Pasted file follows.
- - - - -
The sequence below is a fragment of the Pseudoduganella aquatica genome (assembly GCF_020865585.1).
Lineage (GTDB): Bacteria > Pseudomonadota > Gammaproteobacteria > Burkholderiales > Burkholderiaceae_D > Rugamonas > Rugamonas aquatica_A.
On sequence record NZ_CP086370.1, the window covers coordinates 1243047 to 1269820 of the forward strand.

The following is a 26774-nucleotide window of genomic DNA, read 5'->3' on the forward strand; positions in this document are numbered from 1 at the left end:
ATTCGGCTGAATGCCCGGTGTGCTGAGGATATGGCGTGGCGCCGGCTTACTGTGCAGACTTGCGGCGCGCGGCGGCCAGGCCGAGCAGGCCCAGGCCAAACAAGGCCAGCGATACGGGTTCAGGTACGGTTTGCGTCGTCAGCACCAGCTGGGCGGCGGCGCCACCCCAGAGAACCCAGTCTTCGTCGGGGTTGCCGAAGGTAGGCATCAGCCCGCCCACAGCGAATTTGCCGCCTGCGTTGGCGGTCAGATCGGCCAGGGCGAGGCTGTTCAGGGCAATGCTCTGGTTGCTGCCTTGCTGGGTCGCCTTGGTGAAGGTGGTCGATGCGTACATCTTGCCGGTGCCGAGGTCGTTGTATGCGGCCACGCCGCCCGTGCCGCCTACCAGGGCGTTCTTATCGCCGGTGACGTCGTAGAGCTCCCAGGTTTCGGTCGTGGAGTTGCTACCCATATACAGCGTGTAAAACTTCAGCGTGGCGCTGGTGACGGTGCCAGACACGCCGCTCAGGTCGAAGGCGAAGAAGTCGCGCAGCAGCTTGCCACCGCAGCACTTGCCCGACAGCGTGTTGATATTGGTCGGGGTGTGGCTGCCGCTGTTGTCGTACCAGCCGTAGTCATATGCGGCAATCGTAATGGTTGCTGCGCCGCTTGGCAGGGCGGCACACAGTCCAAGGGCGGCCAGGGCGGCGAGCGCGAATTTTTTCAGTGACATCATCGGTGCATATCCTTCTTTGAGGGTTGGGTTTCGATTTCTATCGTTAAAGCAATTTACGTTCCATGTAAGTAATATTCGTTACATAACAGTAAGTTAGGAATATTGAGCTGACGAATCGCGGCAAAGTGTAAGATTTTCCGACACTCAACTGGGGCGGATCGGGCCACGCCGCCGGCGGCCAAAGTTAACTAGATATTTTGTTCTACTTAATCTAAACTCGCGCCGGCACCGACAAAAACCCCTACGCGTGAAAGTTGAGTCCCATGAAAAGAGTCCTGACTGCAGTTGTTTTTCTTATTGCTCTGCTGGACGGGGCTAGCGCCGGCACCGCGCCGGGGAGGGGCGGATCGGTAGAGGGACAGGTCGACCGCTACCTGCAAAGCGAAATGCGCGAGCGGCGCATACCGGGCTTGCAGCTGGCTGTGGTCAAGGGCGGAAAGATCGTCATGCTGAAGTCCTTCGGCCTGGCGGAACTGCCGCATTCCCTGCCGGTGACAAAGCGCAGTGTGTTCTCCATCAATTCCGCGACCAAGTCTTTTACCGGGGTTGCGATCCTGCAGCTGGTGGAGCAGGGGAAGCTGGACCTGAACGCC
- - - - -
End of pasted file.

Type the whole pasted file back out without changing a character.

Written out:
The sequence below is a fragment of the Pseudoduganella aquatica genome (assembly GCF_020865585.1).
Lineage (GTDB): Bacteria > Pseudomonadota > Gammaproteobacteria > Burkholderiales > Burkholderiaceae_D > Rugamonas > Rugamonas aquatica_A.
On sequence record NZ_CP086370.1, the window covers coordinates 1243047 to 1269820 of the forward strand.

The following is a 26774-nucleotide window of genomic DNA, read 5'->3' on the forward strand; positions in this document are numbered from 1 at the left end:
ATTCGGCTGAATGCCCGGTGTGCTGAGGATATGGCGTGGCGCCGGCTTACTGTGCAGACTTGCGGCGCGCGGCGGCCAGGCCGAGCAGGCCCAGGCCAAACAAGGCCAGCGATACGGGTTCAGGTACGGTTTGCGTCGTCAGCACCAGCTGGGCGGCGGCGCCACCCCAGAGAACCCAGTCTTCGTCGGGGTTGCCGAAGGTAGGCATCAGCCCGCCCACAGCGAATTTGCCGCCTGCGTTGGCGGTCAGATCGGCCAGGGCGAGGCTGTTCAGGGCAATGCTCTGGTTGCTGCCTTGCTGGGTCGCCTTGGTGAAGGTGGTCGATGCGTACATCTTGCCGGTGCCGAGGTCGTTGTATGCGGCCACGCCGCCCGTGCCGCCTACCAGGGCGTTCTTATCGCCGGTGACGTCGTAGAGCTCCCAGGTTTCGGTCGTGGAGTTGCTACCCATATACAGCGTGTAAAACTTCAGCGTGGCGCTGGTGACGGTGCCAGACACGCCGCTCAGGTCGAAGGCGAAGAAGTCGCGCAGCAGCTTGCCACCGCAGCACTTGCCCGACAGCGTGTTGATATTGGTCGGGGTGTGGCTGCCGCTGTTGTCGTACCAGCCGTAGTCATATGCGGCAATCGTAATGGTTGCTGCGCCGCTTGGCAGGGCGGCACACAGTCCAAGGGCGGCCAGGGCGGCGAGCGCGAATTTTTTCAGTGACATCATCGGTGCATATCCTTCTTTGAGGGTTGGGTTTCGATTTCTATCGTTAAAGCAATTTACGTTCCATGTAAGTAATATTCGTTACATAACAGTAAGTTAGGAATATTGAGCTGACGAATCGCGGCAAAGTGTAAGATTTTCCGACACTCAACTGGGGCGGATCGGGCCACGCCGCCGGCGGCCAAAGTTAACTAGATATTTTGTTCTACTTAATCTAAACTCGCGCCGGCACCGACAAAAACCCCTACGCGTGAAAGTTGAGTCCCATGAAAAGAGTCCTGACTGCAGTTGTTTTTCTTATTGCTCTGCTGGACGGGGCTAGCGCCGGCACCGCGCCGGGGAGGGGCGGATCGGTAGAGGGACAGGTCGACCGCTACCTGCAAAGCGAAATGCGCGAGCGGCGCATACCGGGCTTGCAGCTGGCTGTGGTCAAGGGCGGAAAGATCGTCATGCTGAAGTCCTTCGGCCTGGCGGAACTGCCGCATTCCCTGCCGGTGACAAAGCGCAGTGTGTTCTCCATCAATTCCGCGACCAAGTCTTTTACCGGGGTTGCGATCCTGCAGCTGGTGGAGCAGGGGAAGCTGGACCTGAACGCC